"Kill all the Christians!": Representation of religion within AC Valhalla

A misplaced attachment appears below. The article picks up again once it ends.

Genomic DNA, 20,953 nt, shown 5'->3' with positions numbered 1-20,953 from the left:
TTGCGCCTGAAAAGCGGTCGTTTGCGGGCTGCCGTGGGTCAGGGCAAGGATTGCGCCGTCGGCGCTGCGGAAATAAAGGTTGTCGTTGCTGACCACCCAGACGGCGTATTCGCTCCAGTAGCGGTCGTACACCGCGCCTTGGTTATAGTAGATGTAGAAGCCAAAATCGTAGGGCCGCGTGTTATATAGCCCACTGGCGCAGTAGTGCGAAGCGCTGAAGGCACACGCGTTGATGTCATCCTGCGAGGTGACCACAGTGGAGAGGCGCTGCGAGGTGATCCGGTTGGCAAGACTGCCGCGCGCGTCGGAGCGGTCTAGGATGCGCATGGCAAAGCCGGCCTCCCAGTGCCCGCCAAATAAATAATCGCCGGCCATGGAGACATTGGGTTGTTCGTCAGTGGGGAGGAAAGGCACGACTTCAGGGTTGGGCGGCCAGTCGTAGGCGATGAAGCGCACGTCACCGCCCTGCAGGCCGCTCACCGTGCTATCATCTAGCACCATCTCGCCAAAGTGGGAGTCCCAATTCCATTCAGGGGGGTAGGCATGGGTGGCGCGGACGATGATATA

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This paper examines how religion is framed and represented within videogames, taking the game Assassins Creed Valhalla as a case to study. This game has been chosen for its rather unique representation of Christianity through the perspective of both an extinct religion (the Old Norse religion) and a fictitious religious framing (the Isu), developed by the studio Ubisoft. By applying a textual analysis my play sessions have been documented and used in order to analyze the representation of religion within this game. The interrelation between these religions is problematic as the violent nature of the Norse is in a direct conflict with the innocent nature of the Christians. Additionally, Christianity is barely represented within the narrative as the fantasy driven polytheistic Norse religion takes the front seat. Religion is often used instrumentally in order to fit the formula that the Assassins Creed series has developed throughout dozens of games within the series. Progress within the game has been heavily framed through religious narrative, the player has to raid and pillage in order to grow. This leads to churches and abbeys serving no other purpose than being places for the player to plunder. The use of the Old Norse perspective creates conflicts with the Western-Christian view which is embedded within the design of this game. This results in the Christian religion being respected too much, at the cost of a limited representation of the Old Norse and their warmongering ideals.